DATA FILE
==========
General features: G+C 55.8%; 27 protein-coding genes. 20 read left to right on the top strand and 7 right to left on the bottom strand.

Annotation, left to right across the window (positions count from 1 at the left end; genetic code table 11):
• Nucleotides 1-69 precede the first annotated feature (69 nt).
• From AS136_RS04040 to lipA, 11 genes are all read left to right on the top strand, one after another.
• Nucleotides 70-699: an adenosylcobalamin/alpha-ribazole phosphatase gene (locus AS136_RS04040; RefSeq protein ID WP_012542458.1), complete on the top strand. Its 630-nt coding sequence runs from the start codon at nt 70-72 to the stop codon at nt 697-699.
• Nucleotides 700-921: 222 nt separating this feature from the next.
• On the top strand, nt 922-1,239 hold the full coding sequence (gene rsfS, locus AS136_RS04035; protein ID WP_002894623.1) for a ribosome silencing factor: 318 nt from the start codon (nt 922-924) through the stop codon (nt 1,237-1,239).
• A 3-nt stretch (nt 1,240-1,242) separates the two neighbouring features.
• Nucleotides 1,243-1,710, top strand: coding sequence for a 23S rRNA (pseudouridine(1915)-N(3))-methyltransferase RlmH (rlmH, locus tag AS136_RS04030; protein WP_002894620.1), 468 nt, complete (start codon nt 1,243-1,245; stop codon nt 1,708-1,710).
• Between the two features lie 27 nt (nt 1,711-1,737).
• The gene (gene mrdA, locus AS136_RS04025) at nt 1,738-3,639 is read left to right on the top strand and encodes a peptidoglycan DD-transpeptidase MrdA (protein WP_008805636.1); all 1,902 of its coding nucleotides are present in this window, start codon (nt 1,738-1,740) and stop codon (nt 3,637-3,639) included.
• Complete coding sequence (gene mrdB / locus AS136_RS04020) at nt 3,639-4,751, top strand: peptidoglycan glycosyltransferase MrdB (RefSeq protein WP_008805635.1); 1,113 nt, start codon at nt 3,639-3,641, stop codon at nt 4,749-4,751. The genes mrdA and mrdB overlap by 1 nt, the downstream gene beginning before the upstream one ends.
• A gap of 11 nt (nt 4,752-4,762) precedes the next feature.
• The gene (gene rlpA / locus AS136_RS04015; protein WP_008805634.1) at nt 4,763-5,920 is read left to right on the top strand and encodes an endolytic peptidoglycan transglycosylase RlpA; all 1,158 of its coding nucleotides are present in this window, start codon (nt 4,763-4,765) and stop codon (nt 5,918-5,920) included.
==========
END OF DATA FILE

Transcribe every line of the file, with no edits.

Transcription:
General features: G+C 55.8%; 27 protein-coding genes. 20 read left to right on the top strand and 7 right to left on the bottom strand.

Annotation, left to right across the window (positions count from 1 at the left end; genetic code table 11):
• Nucleotides 1-69 precede the first annotated feature (69 nt).
• From AS136_RS04040 to lipA, 11 genes are all read left to right on the top strand, one after another.
• Nucleotides 70-699: an adenosylcobalamin/alpha-ribazole phosphatase gene (locus AS136_RS04040; RefSeq protein ID WP_012542458.1), complete on the top strand. Its 630-nt coding sequence runs from the start codon at nt 70-72 to the stop codon at nt 697-699.
• Nucleotides 700-921: 222 nt separating this feature from the next.
• On the top strand, nt 922-1,239 hold the full coding sequence (gene rsfS, locus AS136_RS04035; protein ID WP_002894623.1) for a ribosome silencing factor: 318 nt from the start codon (nt 922-924) through the stop codon (nt 1,237-1,239).
• A 3-nt stretch (nt 1,240-1,242) separates the two neighbouring features.
• Nucleotides 1,243-1,710, top strand: coding sequence for a 23S rRNA (pseudouridine(1915)-N(3))-methyltransferase RlmH (rlmH, locus tag AS136_RS04030; protein WP_002894620.1), 468 nt, complete (start codon nt 1,243-1,245; stop codon nt 1,708-1,710).
• Between the two features lie 27 nt (nt 1,711-1,737).
• The gene (gene mrdA, locus AS136_RS04025) at nt 1,738-3,639 is read left to right on the top strand and encodes a peptidoglycan DD-transpeptidase MrdA (protein WP_008805636.1); all 1,902 of its coding nucleotides are present in this window, start codon (nt 1,738-1,740) and stop codon (nt 3,637-3,639) included.
• Complete coding sequence (gene mrdB / locus AS136_RS04020) at nt 3,639-4,751, top strand: peptidoglycan glycosyltransferase MrdB (RefSeq protein WP_008805635.1); 1,113 nt, start codon at nt 3,639-3,641, stop codon at nt 4,749-4,751. The genes mrdA and mrdB overlap by 1 nt, the downstream gene beginning before the upstream one ends.
• A gap of 11 nt (nt 4,752-4,762) precedes the next feature.
• The gene (gene rlpA / locus AS136_RS04015; protein WP_008805634.1) at nt 4,763-5,920 is read left to right on the top strand and encodes an endolytic peptidoglycan transglycosylase RlpA; all 1,158 of its coding nucleotides are present in this window, start codon (nt 4,763-4,765) and stop codon (nt 5,918-5,920) included.